A new species of dinosaur has been discovered on the Isle of Wight.
Paleontologists at the University of Southampton believe that the four skeletons found at Shanklin last year belong to a new species of arthropod.
It lived during the Cretaceous period, 115 million years ago and is estimated to be 4m (13ft) long.
It was named Vectaerovenator inopinatus and belonged to a group of dinosaurs that included Tyrannosaurus rex and modern day birds.
The name refers to the vast air space found in some bones – from the creature’s neck, back, and tail – which is one of the traits that helps scientists identify its arthropod origin. .
These airbags, also found in modern birds, are extensions of the lungs, the University of Southampton said, and it is likely that they “help fuel the efficient breathing system while at the same time making the system more comfortable. lighter bones “.
The fossils were found during three separate discoveries in 2019 and delivered to the nearby Dinosaur Island Museum in Sandown, where they are on display.
Robin Ward, a frequent fossil hunter from Stratford-upon-Avon, visited Isle of Wight with his family as they explored.
“The joy of finding the bones we found was absolutely amazing,” he said.
James Lockyer, from Spalding, Lincolnshire, was also visiting the island when he found another skeleton.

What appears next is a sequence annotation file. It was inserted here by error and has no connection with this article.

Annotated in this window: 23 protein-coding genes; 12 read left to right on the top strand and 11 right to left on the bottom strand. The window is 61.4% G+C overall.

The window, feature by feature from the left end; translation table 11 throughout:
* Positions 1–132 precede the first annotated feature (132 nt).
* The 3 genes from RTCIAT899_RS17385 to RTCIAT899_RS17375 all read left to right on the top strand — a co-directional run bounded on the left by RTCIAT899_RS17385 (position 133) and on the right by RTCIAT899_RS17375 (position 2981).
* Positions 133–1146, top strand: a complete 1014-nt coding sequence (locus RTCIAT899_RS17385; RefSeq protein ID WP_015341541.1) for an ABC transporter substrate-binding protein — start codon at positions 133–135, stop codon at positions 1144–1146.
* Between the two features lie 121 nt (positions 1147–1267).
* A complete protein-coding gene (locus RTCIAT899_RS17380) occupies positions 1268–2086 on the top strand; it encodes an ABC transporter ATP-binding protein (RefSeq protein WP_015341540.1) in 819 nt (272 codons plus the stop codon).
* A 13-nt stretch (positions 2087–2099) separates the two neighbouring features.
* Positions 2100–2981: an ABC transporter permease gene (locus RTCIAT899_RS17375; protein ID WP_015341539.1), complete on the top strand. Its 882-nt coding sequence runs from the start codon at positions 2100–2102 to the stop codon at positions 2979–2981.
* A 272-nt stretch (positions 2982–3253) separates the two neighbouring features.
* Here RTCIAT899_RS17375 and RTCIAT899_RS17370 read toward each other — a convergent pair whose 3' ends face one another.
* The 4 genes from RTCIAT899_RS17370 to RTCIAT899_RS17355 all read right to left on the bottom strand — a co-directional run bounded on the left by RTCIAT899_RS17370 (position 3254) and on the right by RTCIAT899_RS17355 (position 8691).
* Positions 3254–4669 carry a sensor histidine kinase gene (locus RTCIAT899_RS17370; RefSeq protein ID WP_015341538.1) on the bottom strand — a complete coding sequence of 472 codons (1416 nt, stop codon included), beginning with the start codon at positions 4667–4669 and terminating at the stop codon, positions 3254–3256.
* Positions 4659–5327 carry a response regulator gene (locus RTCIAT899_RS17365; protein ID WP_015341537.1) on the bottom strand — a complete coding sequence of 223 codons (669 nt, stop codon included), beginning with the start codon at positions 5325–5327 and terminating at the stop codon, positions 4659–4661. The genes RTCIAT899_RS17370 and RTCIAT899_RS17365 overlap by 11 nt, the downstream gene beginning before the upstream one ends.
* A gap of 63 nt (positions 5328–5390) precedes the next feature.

“It looks different from the sea reptile vertebrae that I have seen in the past,” he said.
“I was looking for a place in Shanklin and was told, and read, that I wouldn’t find much there.
“However, I have always made sure that I look for areas that others are not looking for, and on this occasion, that paid off.”
Paul Farrell, from Ryde, added: “I was walking along the beach, kicking the rocks and came across what looked like the bones of a dinosaur.
“I was shocked to hear it could be a new species.”
Chris Barker, head of research at the University of Southampton, said: “We are surprised by how hollow the animal is – it has holes in the air.
“Parts of its skeleton had to be quite fragile.
“The European record of arthropods from the ‘middle’ Cretaceous period in Europe is not so large, so it is really interesting to be able to improve our understanding of dinosaur diversity. from this point.
“You usually don’t find dinosaurs in mines in Shanklin when they are placed in marine habitats. You are more likely to find oyster fossils or driftwood, so this is truly a rare find. . “
It is likely that Vectaerovenator lived in the northern region where its body was found, with the animal carcasses drifting into the shallow sea nearby.
The results of the university’s research will be published in the journal Papers in Paleontology and be co-authored by those who discovered the fossils.